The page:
Thought maybe I'd just make this an undated, running thread -- and just date the entries as the weeks turn.


3/28/2012


Of the books I've read so far, Flash 7 is my favorite -- I loved Flash running through the wormhole, the promise he made to Snart (and the resolution of that promise), an interesting wrinkle in what will likely wind up being the Golden Glider's origin, the hint at Captain Singh's love life, and more. I liked Iris going through the wormhole -- it'll give Barry some alone time with her (though I'm by no means anti-Patty). And I'm looking forward to Turbine, next issue!

All-Star Western never disappoints, either -- the lead story made good use of Hex's origins and I like the gladatorial scenario. And the backup art had a real John Severin feel to it, which I appreciated -- and I liked the look at Nighthawk's background, as well. My one quibble was that I couldn't tell if Cinnamon was wearing a mask or not -- in some places, it looked like she wasn't drawn wearing one, but the colorist might have been trying to fix that.

Aquaman, sadly, I'm thinking of dropping. It's good -- objectively a good comic, I think, well drawn and exciting in parts -- but it isn't really connecting with me. Maybe it will in trades, sometime down the road.

New Deadwardians: I was planning on waiting for the trade with this one, but I decided to give a single issue a chance. I love the mystery it sets up, and I love the low-key nature of the supernatural here. It's well worth checking out.

Legion of Super Heroes: Secret Origin wrapped up with a nice moment for Phantom Girl, in particular. That said, I'm not sorry to see it go. While it approached the formation of the Legion in a different way than I'd ever seen before, and Chris Batista delivered some nice Ernie Colon-inspired work, the book as a whole was kind of flat. I much prefer the modern-day Legion, with characters who have a long history behind them. 

Still to come: Daredevil and The Unwritten.

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I have mixed feelings about the new Batman:Year One. While it doesn't rewrite Batman's origin, it's practically Bruce Wayne: The In Between Years but we do get more insight into Bruce's decisions. And "High Society People being blackmailed into becoming Red Hoods" is clever and innovative.

Not sure about tossing the Riddler into this yet and now we need more backstory on the Penguin, too.

And I don't like Uncle Philip being a bad guy! For obvious reasons! ;-)

A few more from the past 2 weeks from me:

The Bounce #2: The first 10 pages or so were the best as we see Bounce's reaction to Fog's drug. Is he in another dimension, the afterlife, or simple drug induced hallucination? There he sees a friend (Zander) of his who died, who explains that the normal people are the minorities. He demonstrates this by trying to jump off of a building to commit suicide but is saved before hitting the ground. The rest was more or less backstory. We learn that Zander and Jasper (Bounce) took a job in which science experiments were performed on them, and Jasper is the only one who lived. Jasper is also a screw-up who is continually getting out of jams through his brother who works for the D.A.'s office. A decent comic.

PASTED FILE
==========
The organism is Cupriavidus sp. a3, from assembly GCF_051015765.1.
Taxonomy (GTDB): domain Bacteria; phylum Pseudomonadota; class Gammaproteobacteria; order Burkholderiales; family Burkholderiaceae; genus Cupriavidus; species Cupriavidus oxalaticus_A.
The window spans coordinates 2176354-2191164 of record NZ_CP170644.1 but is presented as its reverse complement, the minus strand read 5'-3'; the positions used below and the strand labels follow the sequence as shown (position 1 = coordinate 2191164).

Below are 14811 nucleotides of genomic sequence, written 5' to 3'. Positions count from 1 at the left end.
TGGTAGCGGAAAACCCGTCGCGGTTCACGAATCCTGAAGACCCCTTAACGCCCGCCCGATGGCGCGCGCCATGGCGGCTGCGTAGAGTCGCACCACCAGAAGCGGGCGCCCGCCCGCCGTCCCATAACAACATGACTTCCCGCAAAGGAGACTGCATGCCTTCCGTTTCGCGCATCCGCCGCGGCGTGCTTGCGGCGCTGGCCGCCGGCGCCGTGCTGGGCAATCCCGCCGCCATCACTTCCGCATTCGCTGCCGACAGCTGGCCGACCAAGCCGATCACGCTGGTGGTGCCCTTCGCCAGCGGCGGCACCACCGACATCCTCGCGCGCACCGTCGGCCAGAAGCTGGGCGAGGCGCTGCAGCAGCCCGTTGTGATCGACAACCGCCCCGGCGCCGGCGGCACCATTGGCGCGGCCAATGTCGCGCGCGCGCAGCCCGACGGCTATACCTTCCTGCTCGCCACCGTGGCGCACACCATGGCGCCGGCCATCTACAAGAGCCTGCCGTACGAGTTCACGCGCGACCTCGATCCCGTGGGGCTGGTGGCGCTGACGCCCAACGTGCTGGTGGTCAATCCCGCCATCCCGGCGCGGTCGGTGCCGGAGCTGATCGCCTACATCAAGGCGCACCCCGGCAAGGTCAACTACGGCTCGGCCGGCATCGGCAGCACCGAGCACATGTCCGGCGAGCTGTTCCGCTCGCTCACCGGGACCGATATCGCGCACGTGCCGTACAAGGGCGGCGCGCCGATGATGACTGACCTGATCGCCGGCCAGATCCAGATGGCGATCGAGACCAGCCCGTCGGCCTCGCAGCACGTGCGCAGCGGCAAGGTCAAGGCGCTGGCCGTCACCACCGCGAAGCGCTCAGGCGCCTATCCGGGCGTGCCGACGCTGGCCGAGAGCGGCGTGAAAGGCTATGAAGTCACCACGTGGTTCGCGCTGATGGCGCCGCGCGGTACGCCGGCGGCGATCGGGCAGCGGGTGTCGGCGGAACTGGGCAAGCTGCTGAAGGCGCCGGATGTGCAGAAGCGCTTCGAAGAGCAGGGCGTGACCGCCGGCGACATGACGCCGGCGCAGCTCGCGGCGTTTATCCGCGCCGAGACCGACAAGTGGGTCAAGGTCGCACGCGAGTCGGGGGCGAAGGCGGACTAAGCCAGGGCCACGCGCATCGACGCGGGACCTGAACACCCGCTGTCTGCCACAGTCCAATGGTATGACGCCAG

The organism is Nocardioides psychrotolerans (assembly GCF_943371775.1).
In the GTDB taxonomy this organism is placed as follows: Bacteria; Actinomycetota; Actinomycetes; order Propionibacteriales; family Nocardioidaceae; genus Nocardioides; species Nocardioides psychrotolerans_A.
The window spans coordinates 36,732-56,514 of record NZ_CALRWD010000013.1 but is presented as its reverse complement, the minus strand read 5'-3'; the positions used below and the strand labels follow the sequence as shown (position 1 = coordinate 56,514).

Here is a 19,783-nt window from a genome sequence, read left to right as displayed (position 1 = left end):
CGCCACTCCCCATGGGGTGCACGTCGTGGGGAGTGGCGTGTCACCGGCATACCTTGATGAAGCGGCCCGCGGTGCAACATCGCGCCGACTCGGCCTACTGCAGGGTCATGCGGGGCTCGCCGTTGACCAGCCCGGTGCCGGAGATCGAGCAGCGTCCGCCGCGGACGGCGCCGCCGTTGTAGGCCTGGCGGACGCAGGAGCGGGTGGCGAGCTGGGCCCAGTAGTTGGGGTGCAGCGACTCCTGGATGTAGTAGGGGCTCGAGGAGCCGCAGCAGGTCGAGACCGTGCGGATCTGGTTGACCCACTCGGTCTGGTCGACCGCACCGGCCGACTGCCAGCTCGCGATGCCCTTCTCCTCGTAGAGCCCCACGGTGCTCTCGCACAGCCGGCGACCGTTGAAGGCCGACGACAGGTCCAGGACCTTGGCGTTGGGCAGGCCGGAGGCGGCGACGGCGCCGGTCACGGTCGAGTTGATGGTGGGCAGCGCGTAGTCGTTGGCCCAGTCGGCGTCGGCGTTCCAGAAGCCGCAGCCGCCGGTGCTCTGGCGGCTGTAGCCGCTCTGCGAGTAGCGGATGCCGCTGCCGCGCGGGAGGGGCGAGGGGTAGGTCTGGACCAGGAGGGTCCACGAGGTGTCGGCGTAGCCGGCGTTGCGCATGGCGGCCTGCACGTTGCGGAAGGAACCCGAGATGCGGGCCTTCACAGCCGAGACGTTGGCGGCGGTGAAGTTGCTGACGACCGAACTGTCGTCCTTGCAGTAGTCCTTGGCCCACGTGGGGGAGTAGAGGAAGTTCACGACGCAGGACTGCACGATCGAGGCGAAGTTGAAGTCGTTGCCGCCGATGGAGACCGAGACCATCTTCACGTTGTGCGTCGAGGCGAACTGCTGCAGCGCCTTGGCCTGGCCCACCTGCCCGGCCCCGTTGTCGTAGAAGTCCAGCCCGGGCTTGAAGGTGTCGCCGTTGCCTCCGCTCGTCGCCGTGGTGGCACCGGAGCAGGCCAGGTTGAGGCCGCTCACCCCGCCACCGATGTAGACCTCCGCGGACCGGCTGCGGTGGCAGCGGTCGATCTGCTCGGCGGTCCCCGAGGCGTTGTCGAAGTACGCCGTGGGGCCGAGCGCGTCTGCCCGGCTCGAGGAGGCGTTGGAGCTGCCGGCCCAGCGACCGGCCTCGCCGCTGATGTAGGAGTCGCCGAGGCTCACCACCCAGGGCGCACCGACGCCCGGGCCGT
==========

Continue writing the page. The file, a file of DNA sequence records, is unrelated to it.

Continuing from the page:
Catalyst Comix #1: Man, I am so dense. I was just thinking about a week or so ago if this has anything with the old Dark Horse series Catalyst: Agents of Change. Of course it is! Like the one above this is written by Joe Casey. It is essentially an anthology that has three different chapters in which they plan to rotate the lead between them. This one shows what happened during the near destruction of the Earth. The lead was Frank Wells who was Titan before (and the one I remember from the original series). The next shows Amazing Grace who was the real hero of the story. The last one begins the gathering of the group of the Agents of Change. Like a lot of Joe Casey's non-big two comics this is not your typical hero fare.

Fairest #17: We find out how Prince Charming became the Maharaja.

Green Lantern #22: Yawn...already dropped.

Invincible Universe #4: This features Best Tiger, and was really great. Perhaps the best single issues of this or the previous series.

Suicide Risk #3: I'm still not quite sure were this series is going, and I like that. I think it will be about the sole super-hero against a world (loosely speaking) of villains. All of the villains here so far were heroes who turned bad, or who got their powers the same time the went insane. I never read Mike Carey's X-men run, so it is interesting to me to see how he handles a superhero book.

Batman: Legends of the Dark Knight #10: A pretty cliched story about a cannibal. It was okay, but great to see Chris Sprouse art! Put me down as someone who would have loved to have seen a Solo spotlight by him.